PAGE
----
13 Things Mentally Strong Parents Don’t Do by Amy Morin
Updated: Feb 7
This book is an excellent resource for adults interested in helping the kids in their lives cultivate resiliency and feel empowered. It is full of great advice for caregivers, or any adult who works with children (coaches, teachers, grandparents). Each chapter of the book addresses one of thirteen common mistakes Amy (the author) has noticed well-intentioned parents make. These common parenting patterns, if not corrected, often lead to frustration and heartache. Amy shares relevant and interesting anecdotes from her years of experience as a therapist. She works with parents and children of all ages struggling with a variety of issues.
The title had me concerned that this might be a book that only addresses what not to do. I was glad to discover this is not the case. Each chapter has a section called What to do instead where she gives great tips on how to address challenges in a constructive, helpful way. This section is broken up into three age-specific headings; one for preschoolers, one for school age, and one for teens, to give support for the developmental stage of your child. Each chapter is concluded with two brief bullet point lists titled What’s Helpful and What’s Not Helpful that serves as a quick summary of the chapter. With there being 13 principles, not all parents will relate to all of them, but I imagine all parents can identify with at least one area where they struggle at times. And there will probably be a few of the principles that leave you feeling like you should pat yourself on the back because you’ve got those nailed. Even so, the book is helpful in explaining why your parenting decision was so effective.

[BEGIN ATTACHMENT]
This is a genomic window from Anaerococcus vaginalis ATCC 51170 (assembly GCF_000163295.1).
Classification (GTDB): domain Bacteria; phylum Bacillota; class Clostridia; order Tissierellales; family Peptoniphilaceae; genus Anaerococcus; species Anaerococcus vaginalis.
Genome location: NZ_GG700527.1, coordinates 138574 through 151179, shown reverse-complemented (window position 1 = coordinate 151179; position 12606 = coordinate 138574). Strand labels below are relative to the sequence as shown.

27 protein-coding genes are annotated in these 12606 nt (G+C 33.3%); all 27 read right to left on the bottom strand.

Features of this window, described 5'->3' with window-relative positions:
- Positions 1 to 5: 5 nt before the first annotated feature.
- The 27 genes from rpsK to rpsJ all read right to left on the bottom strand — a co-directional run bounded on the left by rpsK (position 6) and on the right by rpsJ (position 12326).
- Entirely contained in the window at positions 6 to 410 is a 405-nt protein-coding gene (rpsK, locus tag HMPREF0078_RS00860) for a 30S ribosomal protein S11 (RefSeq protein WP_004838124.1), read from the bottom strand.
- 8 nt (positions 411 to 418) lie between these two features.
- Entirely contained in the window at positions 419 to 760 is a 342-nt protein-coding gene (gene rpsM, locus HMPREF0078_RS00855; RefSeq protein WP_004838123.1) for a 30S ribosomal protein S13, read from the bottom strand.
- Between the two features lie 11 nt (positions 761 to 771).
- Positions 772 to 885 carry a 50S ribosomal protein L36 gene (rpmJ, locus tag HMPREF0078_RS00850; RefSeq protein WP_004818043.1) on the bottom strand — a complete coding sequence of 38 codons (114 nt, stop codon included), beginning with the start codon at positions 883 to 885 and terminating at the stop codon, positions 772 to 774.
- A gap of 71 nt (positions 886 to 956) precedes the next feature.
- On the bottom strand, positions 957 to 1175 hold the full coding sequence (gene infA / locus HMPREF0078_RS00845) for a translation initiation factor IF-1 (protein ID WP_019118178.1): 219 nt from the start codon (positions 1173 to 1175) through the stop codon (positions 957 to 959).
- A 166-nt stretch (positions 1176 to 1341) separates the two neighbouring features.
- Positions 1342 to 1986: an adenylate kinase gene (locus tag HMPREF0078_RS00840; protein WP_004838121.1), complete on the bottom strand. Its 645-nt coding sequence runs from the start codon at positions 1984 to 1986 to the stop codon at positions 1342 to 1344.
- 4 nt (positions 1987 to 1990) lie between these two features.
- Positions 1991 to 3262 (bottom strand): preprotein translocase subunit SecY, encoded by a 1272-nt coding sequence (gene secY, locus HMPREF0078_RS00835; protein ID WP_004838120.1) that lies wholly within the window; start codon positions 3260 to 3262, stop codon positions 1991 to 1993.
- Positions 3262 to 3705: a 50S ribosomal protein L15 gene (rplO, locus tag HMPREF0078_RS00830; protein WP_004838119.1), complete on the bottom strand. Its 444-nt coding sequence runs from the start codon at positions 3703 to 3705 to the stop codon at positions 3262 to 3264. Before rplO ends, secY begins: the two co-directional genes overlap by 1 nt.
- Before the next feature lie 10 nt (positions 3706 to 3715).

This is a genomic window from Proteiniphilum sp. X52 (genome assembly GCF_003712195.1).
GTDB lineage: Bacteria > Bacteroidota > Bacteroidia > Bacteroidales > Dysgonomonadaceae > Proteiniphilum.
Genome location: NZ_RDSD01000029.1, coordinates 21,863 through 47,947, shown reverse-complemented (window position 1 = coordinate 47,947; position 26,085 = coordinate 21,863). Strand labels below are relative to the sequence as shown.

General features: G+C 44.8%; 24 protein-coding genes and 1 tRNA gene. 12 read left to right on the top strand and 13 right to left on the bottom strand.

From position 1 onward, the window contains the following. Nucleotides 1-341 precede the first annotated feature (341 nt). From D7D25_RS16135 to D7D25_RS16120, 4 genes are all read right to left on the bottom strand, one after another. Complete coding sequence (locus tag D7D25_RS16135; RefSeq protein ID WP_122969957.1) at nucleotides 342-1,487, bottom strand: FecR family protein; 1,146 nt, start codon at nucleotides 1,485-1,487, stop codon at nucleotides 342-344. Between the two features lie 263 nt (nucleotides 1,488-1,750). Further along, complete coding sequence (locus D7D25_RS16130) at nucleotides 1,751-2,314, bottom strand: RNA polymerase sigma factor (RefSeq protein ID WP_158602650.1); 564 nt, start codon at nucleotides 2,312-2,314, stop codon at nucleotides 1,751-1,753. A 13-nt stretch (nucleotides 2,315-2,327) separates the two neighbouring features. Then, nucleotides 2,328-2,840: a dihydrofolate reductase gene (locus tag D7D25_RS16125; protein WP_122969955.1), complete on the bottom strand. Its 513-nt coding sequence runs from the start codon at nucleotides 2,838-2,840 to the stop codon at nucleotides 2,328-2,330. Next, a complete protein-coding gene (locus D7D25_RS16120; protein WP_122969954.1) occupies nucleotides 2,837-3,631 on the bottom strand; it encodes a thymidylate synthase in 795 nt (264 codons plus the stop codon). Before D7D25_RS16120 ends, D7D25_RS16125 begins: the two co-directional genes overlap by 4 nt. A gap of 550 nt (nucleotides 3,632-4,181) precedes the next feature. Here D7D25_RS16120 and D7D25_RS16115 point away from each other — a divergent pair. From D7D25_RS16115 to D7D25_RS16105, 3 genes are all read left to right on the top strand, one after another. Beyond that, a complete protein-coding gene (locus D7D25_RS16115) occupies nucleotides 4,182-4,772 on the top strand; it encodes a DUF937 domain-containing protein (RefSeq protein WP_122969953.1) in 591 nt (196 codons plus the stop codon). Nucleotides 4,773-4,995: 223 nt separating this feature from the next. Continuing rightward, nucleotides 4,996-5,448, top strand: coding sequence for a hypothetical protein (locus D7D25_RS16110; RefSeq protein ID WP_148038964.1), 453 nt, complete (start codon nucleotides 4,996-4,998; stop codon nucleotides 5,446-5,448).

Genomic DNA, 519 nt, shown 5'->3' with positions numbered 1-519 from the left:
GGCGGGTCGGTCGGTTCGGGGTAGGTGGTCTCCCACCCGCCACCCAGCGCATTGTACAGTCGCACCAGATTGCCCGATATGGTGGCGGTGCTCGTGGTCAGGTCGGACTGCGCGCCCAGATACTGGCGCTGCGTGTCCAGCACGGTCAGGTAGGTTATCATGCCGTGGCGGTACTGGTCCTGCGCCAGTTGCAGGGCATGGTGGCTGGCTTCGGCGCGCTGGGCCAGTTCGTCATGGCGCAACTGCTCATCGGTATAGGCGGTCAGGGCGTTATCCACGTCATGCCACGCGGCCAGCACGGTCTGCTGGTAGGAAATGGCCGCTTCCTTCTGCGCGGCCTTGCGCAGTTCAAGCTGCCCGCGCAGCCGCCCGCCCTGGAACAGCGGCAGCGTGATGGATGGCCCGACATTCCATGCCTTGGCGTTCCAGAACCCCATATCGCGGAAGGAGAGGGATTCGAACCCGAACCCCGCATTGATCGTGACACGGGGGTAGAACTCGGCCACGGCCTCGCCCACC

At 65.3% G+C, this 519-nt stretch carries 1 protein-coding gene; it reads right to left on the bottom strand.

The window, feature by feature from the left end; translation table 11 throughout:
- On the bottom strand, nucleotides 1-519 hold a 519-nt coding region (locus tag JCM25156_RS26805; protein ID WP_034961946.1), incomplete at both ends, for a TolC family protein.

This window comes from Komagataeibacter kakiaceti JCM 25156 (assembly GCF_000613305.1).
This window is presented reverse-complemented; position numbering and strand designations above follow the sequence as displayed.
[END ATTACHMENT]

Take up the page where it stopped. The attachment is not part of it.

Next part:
The reasoning behind addressing what not to do, according to the author, is that we are bombarded with lists of things we should be doing, but often don’t realize the things we neglect to do that may be undermining progress.
I loved that this book was easy to read. It is packed full of useful information, including pertinent references, but Amy avoids getting too technical or academic. As a therapist who believes and uses CBT principles with clients of all ages, I love that Amy focuses on the powerful connection between our thoughts, feelings, and behaviors. I agree with her quote, “The belief that (a child) can’t succeed will hold him back more than any obstacle, disability, or lack of talent.” She weaves throughout the book the idea that we really do a disservice to our kids when we try to prevent them from experiencing discomfort. We don’t just wake up one day and realize we can do hard things. That confidence can only come from experience. We must allow our kids to face difficulties and discover that they are tough enough to get through it. This is how we help them to grow into strong, happy, well-adjusted adults.